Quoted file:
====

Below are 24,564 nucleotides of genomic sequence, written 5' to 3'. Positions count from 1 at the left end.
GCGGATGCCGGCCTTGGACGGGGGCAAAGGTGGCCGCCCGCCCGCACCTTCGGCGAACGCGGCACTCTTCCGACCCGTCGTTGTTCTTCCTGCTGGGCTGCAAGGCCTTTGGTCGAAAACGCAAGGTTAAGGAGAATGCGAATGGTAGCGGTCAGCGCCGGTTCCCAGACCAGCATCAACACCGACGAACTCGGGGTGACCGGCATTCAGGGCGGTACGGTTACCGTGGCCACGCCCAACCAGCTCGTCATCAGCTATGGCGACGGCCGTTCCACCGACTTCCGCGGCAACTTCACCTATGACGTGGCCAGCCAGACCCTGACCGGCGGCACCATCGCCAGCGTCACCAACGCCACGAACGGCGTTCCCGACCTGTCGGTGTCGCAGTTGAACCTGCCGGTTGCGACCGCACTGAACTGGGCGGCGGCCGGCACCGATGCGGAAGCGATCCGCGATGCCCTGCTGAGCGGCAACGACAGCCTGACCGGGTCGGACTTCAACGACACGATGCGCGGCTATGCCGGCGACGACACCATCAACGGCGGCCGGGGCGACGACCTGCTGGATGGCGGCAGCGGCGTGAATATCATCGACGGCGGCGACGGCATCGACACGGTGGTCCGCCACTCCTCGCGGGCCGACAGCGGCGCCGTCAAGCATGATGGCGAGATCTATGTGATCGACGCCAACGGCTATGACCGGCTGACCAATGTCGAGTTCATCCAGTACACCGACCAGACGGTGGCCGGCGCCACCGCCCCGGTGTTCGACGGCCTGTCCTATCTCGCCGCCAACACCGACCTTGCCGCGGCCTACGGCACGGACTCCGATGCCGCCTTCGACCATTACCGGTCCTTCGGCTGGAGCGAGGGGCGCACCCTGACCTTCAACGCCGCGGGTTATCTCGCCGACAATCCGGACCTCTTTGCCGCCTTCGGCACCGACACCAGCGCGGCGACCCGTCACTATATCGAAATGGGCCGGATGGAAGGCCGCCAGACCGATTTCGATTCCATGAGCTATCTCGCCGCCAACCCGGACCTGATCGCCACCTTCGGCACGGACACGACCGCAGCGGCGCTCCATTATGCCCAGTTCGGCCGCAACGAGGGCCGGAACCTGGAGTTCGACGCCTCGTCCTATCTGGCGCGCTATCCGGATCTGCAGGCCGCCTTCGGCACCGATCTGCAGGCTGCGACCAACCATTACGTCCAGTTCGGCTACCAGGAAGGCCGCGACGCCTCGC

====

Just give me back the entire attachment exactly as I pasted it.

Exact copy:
Below are 24,564 nucleotides of genomic sequence, written 5' to 3'. Positions count from 1 at the left end.
GCGGATGCCGGCCTTGGACGGGGGCAAAGGTGGCCGCCCGCCCGCACCTTCGGCGAACGCGGCACTCTTCCGACCCGTCGTTGTTCTTCCTGCTGGGCTGCAAGGCCTTTGGTCGAAAACGCAAGGTTAAGGAGAATGCGAATGGTAGCGGTCAGCGCCGGTTCCCAGACCAGCATCAACACCGACGAACTCGGGGTGACCGGCATTCAGGGCGGTACGGTTACCGTGGCCACGCCCAACCAGCTCGTCATCAGCTATGGCGACGGCCGTTCCACCGACTTCCGCGGCAACTTCACCTATGACGTGGCCAGCCAGACCCTGACCGGCGGCACCATCGCCAGCGTCACCAACGCCACGAACGGCGTTCCCGACCTGTCGGTGTCGCAGTTGAACCTGCCGGTTGCGACCGCACTGAACTGGGCGGCGGCCGGCACCGATGCGGAAGCGATCCGCGATGCCCTGCTGAGCGGCAACGACAGCCTGACCGGGTCGGACTTCAACGACACGATGCGCGGCTATGCCGGCGACGACACCATCAACGGCGGCCGGGGCGACGACCTGCTGGATGGCGGCAGCGGCGTGAATATCATCGACGGCGGCGACGGCATCGACACGGTGGTCCGCCACTCCTCGCGGGCCGACAGCGGCGCCGTCAAGCATGATGGCGAGATCTATGTGATCGACGCCAACGGCTATGACCGGCTGACCAATGTCGAGTTCATCCAGTACACCGACCAGACGGTGGCCGGCGCCACCGCCCCGGTGTTCGACGGCCTGTCCTATCTCGCCGCCAACACCGACCTTGCCGCGGCCTACGGCACGGACTCCGATGCCGCCTTCGACCATTACCGGTCCTTCGGCTGGAGCGAGGGGCGCACCCTGACCTTCAACGCCGCGGGTTATCTCGCCGACAATCCGGACCTCTTTGCCGCCTTCGGCACCGACACCAGCGCGGCGACCCGTCACTATATCGAAATGGGCCGGATGGAAGGCCGCCAGACCGATTTCGATTCCATGAGCTATCTCGCCGCCAACCCGGACCTGATCGCCACCTTCGGCACGGACACGACCGCAGCGGCGCTCCATTATGCCCAGTTCGGCCGCAACGAGGGCCGGAACCTGGAGTTCGACGCCTCGTCCTATCTGGCGCGCTATCCGGATCTGCAGGCCGCCTTCGGCACCGATCTGCAGGCTGCGACCAACCATTACGTCCAGTTCGGCTACCAGGAAGGCCGCGACGCCTCGC